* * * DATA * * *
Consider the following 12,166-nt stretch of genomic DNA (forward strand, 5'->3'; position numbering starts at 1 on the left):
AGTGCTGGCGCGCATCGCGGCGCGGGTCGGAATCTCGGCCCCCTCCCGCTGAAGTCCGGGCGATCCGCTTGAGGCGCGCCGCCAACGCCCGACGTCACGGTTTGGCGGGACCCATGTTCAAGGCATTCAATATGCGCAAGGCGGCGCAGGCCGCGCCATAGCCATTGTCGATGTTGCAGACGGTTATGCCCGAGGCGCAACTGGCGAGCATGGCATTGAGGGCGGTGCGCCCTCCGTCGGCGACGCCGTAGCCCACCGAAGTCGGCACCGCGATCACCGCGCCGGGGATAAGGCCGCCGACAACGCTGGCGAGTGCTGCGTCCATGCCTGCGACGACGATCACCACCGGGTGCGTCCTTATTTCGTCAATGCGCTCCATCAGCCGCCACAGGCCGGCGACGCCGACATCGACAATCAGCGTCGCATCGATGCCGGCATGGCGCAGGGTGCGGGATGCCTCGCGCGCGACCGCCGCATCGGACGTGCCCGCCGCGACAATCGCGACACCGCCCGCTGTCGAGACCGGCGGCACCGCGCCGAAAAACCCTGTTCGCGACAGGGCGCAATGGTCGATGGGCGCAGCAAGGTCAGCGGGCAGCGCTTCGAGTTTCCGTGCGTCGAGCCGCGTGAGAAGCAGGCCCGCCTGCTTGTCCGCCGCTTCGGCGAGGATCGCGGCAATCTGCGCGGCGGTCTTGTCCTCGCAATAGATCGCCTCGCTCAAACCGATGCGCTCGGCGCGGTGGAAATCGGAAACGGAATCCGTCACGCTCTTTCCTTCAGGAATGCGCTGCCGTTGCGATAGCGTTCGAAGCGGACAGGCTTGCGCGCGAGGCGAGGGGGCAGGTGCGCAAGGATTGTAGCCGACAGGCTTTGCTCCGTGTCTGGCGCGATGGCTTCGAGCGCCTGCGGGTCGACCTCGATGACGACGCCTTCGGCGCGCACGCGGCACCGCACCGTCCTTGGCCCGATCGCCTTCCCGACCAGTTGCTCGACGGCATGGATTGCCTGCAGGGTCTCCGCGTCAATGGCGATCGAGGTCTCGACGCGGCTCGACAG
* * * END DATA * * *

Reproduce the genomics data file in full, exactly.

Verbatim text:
Consider the following 12,166-nt stretch of genomic DNA (forward strand, 5'->3'; position numbering starts at 1 on the left):
AGTGCTGGCGCGCATCGCGGCGCGGGTCGGAATCTCGGCCCCCTCCCGCTGAAGTCCGGGCGATCCGCTTGAGGCGCGCCGCCAACGCCCGACGTCACGGTTTGGCGGGACCCATGTTCAAGGCATTCAATATGCGCAAGGCGGCGCAGGCCGCGCCATAGCCATTGTCGATGTTGCAGACGGTTATGCCCGAGGCGCAACTGGCGAGCATGGCATTGAGGGCGGTGCGCCCTCCGTCGGCGACGCCGTAGCCCACCGAAGTCGGCACCGCGATCACCGCGCCGGGGATAAGGCCGCCGACAACGCTGGCGAGTGCTGCGTCCATGCCTGCGACGACGATCACCACCGGGTGCGTCCTTATTTCGTCAATGCGCTCCATCAGCCGCCACAGGCCGGCGACGCCGACATCGACAATCAGCGTCGCATCGATGCCGGCATGGCGCAGGGTGCGGGATGCCTCGCGCGCGACCGCCGCATCGGACGTGCCCGCCGCGACAATCGCGACACCGCCCGCTGTCGAGACCGGCGGCACCGCGCCGAAAAACCCTGTTCGCGACAGGGCGCAATGGTCGATGGGCGCAGCAAGGTCAGCGGGCAGCGCTTCGAGTTTCCGTGCGTCGAGCCGCGTGAGAAGCAGGCCCGCCTGCTTGTCCGCCGCTTCGGCGAGGATCGCGGCAATCTGCGCGGCGGTCTTGTCCTCGCAATAGATCGCCTCGCTCAAACCGATGCGCTCGGCGCGGTGGAAATCGGAAACGGAATCCGTCACGCTCTTTCCTTCAGGAATGCGCTGCCGTTGCGATAGCGTTCGAAGCGGACAGGCTTGCGCGCGAGGCGAGGGGGCAGGTGCGCAAGGATTGTAGCCGACAGGCTTTGCTCCGTGTCTGGCGCGATGGCTTCGAGCGCCTGCGGGTCGACCTCGATGACGACGCCTTCGGCGCGCACGCGGCACCGCACCGTCCTTGGCCCGATCGCCTTCCCGACCAGTTGCTCGACGGCATGGATTGCCTGCAGGGTCTCCGCGTCAATGGCGATCGAGGTCTCGACGCGGCTCGACAG